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An Introduction to Sheet Metal Fabrication

sheet metal fabrication

Sheet metal is an extremely versatile medium that has been used in the production of goods for centuries. With an almost unlimited list of usable metals and an almost equal list of fabrication techniques, sheet metal has become an invaluable staple in manufacturing. Here are some of the most important facts about sheet metal and how fabricating it can enhance your product design.  

 

What is sheet metal?

Sheet metal can be defined as any type of metal that is formed into thin malleable sheets. The sheets range in material from brass to titanium and come in a wide range of predefined thicknesses, referred to as a gauge. Typically, most sheets are less than ¼ inch thick but can range in thickness from fractions of a millimeter to several inches thick.

 

What is sheet metal used for?

Since its thickness and material composition is so versatile, manufactured sheet metal has been used in the United States since the late 1800s to fabricate countless objects found in everyday life. Historically, it was used in shingle roofing, but as production techniques improved, sheet metal soon offered a cheap and durable material that could be used almost everywhere. It became so popular that manufacturers saw a boom until World War II when metal materials became so scarce that the industry began to collapse. In modern times, sheet metal is commonly used in vehicle & plane bodies, electronics enclosures, and prefabricated houses.

 

What are the benefits of fabricating sheet metal?

The number one benefit of sheet metal fabrication is its cost-to-strength relationship. It provides all the strength of a machined enclosure or part, at a fraction of the cost. There is little to no waste during most fabrication, unlike machining processes where material is milled from an initial block. Car manufacturers rely on it to provide weight reduction while not compromising integrity. The range of gauge and material choice allows for greater versatility during product design. Additionally, it is much faster to scale mass production due to the flexibility of fabrication options. Since it is thin and has a lightweight form factor, any additional stock needed for manufacturing can be stored and transported easily.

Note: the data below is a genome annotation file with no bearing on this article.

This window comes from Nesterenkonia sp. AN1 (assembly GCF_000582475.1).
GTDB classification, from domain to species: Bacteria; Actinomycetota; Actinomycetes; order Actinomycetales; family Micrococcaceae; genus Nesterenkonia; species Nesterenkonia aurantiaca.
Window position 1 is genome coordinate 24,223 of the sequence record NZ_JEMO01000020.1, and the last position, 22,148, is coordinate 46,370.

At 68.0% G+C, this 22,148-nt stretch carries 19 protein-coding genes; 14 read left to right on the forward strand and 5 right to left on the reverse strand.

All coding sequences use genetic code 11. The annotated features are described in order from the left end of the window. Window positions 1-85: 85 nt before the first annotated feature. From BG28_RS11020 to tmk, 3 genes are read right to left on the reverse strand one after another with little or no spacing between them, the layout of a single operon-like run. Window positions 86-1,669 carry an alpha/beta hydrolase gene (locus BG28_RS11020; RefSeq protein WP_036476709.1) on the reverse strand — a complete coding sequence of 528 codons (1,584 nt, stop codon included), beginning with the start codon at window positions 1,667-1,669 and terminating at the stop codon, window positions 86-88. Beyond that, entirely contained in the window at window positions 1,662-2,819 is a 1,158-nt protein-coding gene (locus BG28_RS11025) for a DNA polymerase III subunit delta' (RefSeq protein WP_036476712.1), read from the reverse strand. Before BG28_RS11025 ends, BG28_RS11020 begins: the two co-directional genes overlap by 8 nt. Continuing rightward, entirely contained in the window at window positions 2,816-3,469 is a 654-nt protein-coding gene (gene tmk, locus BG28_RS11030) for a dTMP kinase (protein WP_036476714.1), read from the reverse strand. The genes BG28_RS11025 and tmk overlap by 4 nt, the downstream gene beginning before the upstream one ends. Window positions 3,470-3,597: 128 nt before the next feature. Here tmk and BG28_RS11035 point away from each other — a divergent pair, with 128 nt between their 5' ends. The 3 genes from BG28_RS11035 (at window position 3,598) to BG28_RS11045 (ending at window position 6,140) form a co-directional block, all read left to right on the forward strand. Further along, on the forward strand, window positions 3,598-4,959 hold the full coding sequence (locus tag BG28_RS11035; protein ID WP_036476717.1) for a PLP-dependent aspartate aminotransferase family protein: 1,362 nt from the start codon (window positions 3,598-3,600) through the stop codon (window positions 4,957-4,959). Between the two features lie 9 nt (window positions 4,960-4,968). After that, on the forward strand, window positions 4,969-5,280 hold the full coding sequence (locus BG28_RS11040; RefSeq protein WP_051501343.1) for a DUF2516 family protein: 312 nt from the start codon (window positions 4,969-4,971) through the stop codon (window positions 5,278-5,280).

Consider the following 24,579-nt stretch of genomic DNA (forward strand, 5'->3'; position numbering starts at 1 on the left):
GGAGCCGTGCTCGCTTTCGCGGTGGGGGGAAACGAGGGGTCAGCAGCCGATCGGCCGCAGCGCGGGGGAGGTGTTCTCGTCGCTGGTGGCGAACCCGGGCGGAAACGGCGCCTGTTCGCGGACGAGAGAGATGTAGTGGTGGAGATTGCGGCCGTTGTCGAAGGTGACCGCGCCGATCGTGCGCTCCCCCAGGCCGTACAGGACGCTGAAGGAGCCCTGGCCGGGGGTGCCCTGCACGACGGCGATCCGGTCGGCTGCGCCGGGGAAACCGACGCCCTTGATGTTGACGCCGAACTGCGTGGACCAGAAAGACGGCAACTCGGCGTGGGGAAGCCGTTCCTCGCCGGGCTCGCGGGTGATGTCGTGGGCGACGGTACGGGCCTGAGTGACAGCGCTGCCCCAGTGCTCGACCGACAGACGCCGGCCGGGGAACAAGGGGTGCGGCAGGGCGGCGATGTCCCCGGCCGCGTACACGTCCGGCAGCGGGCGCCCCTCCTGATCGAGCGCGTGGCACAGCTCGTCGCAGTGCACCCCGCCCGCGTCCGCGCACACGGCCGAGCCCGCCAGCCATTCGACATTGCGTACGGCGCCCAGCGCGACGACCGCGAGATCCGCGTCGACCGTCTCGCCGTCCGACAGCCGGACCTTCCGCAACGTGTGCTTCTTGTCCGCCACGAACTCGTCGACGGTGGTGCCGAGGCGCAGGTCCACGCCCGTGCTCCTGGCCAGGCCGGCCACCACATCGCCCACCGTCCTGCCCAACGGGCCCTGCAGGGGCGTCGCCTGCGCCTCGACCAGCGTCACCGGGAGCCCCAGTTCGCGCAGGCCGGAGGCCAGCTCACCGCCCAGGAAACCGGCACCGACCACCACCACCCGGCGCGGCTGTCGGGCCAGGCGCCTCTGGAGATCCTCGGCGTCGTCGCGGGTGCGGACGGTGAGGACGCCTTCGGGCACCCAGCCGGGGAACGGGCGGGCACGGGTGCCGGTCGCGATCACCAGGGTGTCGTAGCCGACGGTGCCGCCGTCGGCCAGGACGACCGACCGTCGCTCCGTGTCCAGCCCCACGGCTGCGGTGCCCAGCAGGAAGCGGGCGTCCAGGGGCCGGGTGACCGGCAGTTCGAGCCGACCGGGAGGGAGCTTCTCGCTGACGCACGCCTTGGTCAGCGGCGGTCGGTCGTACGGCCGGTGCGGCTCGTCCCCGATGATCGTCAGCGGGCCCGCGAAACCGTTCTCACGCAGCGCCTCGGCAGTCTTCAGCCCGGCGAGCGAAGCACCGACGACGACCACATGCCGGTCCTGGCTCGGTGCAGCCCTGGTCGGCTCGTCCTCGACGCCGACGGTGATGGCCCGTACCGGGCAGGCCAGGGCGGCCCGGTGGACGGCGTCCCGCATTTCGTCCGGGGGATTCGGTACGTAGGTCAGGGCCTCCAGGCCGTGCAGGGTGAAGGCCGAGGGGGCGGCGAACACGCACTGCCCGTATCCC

What are the most common fabrication techniques?

There are dozens of ways to fabricate sheet metal depending on the application. Here we will go over the most common fabrication techniques used in manufacturing.
 

Bending

  • Sheet metal is positioned within a bending machine and bent to the desired shape.
  • The most common bending machine is called a press brake. The brake utilizes a die and hydraulic press to imprint the bend onto the metal.
  • Typically used to form electronics enclosures.

 

Stamping

  • A sheet metal blank is placed into a stamping press where it is formed into the desired shape using a tool and die.
  • It is the most versatile fabrication technique because parts can be stamped multiple times to form complex shapes.
  • Stamping techniques include flanging, embossing, punching, blanking, and coining.
  • Utilized in countless applications, but most commonly in automotive body parts and metal brackets.

 

Deep drawing

  • Sheet metal is pressed into a die or stretched onto a form using a punch to radially form a unique-shaped part.
  • Only used when stamping is not possible because the depth of the drawn part needs to exceed its diameter.
  • Typically used to form medical devices, kitchen sinks, and automotive fuel tanks.

 

Laser cutting

  • A laser is used to heat and burn the metal to cut or engrave it.
  • Typically used to cut out parts that require extremely precise cuts, down to 0.025mm.
  • The process is accurately repeatable and cost-effective with applications ranging from medical to aerospace to hobby enthusiasts.

 

Hemming and seaming

  • In hemming, the edge of the sheet metal is bent back onto itself to reinforce the edge.
  • Seaming involves the edges of two pieces of sheet metal joined together to form a joint.
  • Seaming can commonly be seen in the canning, while hemming is used throughout the automotive industry.

 


About Synectic Product Development: Synectic Product Development is an ISO 13485 compliant, full-scale product development company. Vertically integrated within the Mack Group, our capabilities allow us to take your design from concept all the way to production. With over 40 years of experience in product design, development, and manufacturing, we strive for ingenuity, cost-effectiveness, and aesthetics in our designs.  Learn more about our contract manufacturing services and see how we can help your next project.


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